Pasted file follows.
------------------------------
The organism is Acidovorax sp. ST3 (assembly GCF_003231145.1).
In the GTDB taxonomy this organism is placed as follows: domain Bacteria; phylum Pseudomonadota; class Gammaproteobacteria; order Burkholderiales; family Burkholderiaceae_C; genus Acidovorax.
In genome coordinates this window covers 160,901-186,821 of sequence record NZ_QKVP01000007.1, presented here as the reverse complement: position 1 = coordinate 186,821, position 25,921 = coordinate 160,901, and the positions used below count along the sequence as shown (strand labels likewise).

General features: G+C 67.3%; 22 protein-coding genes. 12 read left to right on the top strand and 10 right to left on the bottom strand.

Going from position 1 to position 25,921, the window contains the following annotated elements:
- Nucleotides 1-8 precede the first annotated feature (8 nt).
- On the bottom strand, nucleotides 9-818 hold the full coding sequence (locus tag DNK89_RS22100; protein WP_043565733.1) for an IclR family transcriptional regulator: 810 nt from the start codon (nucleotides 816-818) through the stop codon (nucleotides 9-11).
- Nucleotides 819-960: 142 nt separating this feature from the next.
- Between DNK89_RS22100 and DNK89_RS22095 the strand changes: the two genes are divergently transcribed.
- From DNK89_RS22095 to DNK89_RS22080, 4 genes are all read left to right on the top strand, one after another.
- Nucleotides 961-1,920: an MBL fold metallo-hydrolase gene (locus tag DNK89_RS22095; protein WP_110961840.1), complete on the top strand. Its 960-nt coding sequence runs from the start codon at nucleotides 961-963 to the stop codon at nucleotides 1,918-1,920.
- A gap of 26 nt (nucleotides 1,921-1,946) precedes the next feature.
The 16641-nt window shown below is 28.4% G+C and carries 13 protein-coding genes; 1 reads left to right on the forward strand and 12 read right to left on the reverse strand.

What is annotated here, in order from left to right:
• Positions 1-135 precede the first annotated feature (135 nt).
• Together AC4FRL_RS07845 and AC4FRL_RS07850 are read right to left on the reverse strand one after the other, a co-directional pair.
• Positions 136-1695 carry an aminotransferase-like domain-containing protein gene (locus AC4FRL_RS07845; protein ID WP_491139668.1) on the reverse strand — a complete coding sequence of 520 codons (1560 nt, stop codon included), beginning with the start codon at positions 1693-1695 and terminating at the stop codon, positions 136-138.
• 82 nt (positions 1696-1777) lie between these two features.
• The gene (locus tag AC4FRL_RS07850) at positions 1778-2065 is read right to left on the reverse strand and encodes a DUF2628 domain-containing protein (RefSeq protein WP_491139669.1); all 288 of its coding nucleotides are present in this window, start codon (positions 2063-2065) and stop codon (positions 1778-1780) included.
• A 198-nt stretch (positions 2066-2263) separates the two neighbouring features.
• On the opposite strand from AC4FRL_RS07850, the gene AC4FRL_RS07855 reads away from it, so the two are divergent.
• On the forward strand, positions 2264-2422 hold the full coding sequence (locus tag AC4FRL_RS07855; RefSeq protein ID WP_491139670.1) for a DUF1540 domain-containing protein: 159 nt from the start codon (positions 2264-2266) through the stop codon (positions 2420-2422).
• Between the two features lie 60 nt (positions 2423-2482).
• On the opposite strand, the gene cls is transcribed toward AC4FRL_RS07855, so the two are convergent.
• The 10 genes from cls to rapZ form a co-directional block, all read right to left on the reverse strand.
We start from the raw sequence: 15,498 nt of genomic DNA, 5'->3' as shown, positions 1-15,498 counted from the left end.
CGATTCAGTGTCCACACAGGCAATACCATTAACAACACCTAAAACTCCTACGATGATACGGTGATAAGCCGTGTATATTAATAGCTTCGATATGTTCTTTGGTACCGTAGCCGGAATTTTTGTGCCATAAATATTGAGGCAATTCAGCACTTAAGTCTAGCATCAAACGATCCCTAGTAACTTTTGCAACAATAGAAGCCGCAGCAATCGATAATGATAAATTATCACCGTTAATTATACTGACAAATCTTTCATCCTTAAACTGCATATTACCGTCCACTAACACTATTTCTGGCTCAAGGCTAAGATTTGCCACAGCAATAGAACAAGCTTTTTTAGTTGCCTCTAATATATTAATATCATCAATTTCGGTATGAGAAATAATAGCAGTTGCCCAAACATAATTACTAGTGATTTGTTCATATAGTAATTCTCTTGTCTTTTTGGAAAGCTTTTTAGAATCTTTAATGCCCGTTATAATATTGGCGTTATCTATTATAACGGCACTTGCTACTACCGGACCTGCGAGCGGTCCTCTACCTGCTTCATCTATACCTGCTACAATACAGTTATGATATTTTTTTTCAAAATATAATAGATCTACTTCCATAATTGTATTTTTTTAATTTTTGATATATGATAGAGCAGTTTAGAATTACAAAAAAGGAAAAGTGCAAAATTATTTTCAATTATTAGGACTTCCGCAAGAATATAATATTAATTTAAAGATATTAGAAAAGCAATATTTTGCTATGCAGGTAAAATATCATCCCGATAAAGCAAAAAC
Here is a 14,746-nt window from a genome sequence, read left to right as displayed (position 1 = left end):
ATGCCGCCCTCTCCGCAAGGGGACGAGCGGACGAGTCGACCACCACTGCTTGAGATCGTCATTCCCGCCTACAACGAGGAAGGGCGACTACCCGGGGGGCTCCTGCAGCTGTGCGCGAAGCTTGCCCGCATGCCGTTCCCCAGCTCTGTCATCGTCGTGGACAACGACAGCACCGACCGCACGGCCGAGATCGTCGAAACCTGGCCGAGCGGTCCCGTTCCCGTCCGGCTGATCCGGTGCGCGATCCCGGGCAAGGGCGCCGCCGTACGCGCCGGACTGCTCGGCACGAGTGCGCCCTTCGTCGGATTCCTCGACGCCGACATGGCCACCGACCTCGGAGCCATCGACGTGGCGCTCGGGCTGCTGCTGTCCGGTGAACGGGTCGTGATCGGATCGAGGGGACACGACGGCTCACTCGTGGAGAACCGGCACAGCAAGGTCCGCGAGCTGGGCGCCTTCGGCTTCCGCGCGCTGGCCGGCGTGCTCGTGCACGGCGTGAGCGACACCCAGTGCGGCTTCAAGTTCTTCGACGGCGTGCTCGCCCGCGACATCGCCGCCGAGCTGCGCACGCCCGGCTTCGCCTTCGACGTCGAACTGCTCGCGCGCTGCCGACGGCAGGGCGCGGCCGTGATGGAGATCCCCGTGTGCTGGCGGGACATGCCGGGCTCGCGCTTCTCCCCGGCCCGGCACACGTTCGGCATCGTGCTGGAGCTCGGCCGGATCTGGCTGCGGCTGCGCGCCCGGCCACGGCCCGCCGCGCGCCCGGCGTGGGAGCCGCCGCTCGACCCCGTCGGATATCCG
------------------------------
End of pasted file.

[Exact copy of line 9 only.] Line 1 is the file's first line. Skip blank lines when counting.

- Between DNK89_RS22100 and DNK89_RS22095 the strand changes: the two genes are divergently transcribed.